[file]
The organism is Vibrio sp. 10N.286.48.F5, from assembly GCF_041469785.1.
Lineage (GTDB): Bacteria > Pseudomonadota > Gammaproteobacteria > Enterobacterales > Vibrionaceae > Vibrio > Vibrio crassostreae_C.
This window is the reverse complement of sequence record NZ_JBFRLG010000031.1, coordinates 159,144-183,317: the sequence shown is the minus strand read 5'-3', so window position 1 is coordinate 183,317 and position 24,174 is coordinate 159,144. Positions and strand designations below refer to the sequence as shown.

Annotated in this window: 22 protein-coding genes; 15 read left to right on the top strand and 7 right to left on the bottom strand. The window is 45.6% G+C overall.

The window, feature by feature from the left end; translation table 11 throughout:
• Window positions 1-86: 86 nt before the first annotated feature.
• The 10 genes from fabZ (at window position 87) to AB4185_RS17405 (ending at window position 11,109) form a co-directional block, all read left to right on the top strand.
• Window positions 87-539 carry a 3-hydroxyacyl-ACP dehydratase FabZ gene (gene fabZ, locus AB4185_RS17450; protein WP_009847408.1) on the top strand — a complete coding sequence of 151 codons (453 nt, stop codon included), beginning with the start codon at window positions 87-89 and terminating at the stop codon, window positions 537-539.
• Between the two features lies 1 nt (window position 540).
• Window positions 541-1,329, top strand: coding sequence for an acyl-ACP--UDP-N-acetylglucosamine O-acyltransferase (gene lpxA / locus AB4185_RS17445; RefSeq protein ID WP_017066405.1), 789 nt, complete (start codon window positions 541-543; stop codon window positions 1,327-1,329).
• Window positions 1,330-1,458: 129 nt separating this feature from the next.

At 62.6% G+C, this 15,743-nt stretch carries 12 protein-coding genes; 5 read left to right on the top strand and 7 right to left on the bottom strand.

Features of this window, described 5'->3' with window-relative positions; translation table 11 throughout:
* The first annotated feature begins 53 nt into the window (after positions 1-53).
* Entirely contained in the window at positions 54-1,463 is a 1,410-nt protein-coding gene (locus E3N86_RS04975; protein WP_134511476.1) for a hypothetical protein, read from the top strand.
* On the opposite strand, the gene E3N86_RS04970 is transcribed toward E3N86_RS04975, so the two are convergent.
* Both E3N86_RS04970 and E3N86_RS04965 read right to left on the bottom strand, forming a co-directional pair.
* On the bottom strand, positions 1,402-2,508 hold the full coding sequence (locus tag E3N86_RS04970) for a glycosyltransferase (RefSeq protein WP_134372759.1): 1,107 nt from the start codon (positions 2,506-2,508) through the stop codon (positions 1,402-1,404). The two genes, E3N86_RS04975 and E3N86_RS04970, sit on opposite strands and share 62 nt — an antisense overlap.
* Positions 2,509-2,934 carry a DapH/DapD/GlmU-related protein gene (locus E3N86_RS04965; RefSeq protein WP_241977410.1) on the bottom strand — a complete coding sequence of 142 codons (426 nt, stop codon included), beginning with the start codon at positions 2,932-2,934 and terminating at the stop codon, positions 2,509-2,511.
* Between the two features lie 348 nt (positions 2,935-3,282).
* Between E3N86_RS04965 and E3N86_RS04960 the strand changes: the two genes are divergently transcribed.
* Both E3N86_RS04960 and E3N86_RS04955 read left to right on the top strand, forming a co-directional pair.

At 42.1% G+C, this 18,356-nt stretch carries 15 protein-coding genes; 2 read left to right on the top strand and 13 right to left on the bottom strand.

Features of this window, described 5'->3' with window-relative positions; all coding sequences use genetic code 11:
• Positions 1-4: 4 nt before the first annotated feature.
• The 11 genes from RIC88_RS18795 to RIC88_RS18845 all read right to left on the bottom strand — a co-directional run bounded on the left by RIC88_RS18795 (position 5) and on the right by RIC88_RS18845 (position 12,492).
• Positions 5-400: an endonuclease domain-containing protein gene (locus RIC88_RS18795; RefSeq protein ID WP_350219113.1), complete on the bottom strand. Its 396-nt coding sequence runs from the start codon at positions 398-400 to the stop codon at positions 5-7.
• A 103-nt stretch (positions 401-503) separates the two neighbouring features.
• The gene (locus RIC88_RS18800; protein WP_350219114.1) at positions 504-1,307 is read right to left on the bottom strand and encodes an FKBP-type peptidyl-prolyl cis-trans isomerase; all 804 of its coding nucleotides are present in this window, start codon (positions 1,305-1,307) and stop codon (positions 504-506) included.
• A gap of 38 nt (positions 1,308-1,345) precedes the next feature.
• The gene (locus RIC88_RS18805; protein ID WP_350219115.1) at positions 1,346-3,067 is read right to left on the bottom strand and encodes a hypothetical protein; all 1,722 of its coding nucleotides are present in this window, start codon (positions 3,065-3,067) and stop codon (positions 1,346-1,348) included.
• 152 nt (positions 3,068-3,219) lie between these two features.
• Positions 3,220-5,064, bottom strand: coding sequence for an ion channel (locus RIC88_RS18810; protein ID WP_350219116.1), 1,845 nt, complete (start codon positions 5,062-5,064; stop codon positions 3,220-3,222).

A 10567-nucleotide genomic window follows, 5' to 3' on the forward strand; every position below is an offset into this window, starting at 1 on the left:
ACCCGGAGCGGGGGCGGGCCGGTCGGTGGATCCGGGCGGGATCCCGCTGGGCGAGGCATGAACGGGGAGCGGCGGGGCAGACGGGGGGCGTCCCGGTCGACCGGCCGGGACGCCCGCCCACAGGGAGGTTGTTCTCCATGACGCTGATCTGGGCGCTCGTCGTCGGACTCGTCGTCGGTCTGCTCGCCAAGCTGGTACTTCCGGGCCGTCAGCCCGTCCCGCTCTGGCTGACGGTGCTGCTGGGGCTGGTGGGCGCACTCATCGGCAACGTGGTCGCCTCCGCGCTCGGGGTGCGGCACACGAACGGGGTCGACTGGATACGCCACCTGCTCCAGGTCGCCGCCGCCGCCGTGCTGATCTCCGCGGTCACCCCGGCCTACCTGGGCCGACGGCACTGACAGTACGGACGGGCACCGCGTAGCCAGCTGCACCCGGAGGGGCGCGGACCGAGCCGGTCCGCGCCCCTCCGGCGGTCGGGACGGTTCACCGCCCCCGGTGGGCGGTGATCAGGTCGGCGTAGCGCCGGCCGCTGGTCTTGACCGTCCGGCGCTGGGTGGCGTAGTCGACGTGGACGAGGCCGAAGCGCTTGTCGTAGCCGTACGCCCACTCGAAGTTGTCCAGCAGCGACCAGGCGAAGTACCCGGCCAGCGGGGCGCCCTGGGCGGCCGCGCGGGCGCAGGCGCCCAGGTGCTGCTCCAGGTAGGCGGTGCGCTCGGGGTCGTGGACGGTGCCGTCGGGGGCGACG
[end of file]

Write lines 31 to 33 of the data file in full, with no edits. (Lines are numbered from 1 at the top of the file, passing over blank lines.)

• The gene (locus RIC88_RS18805; protein ID WP_350219115.1) at positions 1,346-3,067 is read right to left on the bottom strand and encodes a hypothetical protein; all 1,722 of its coding nucleotides are present in this window, start codon (positions 3,065-3,067) and stop codon (positions 1,346-1,348) included.
• 152 nt (positions 3,068-3,219) lie between these two features.
• Positions 3,220-5,064, bottom strand: coding sequence for an ion channel (locus RIC88_RS18810; protein ID WP_350219116.1), 1,845 nt, complete (start codon positions 5,062-5,064; stop codon positions 3,220-3,222).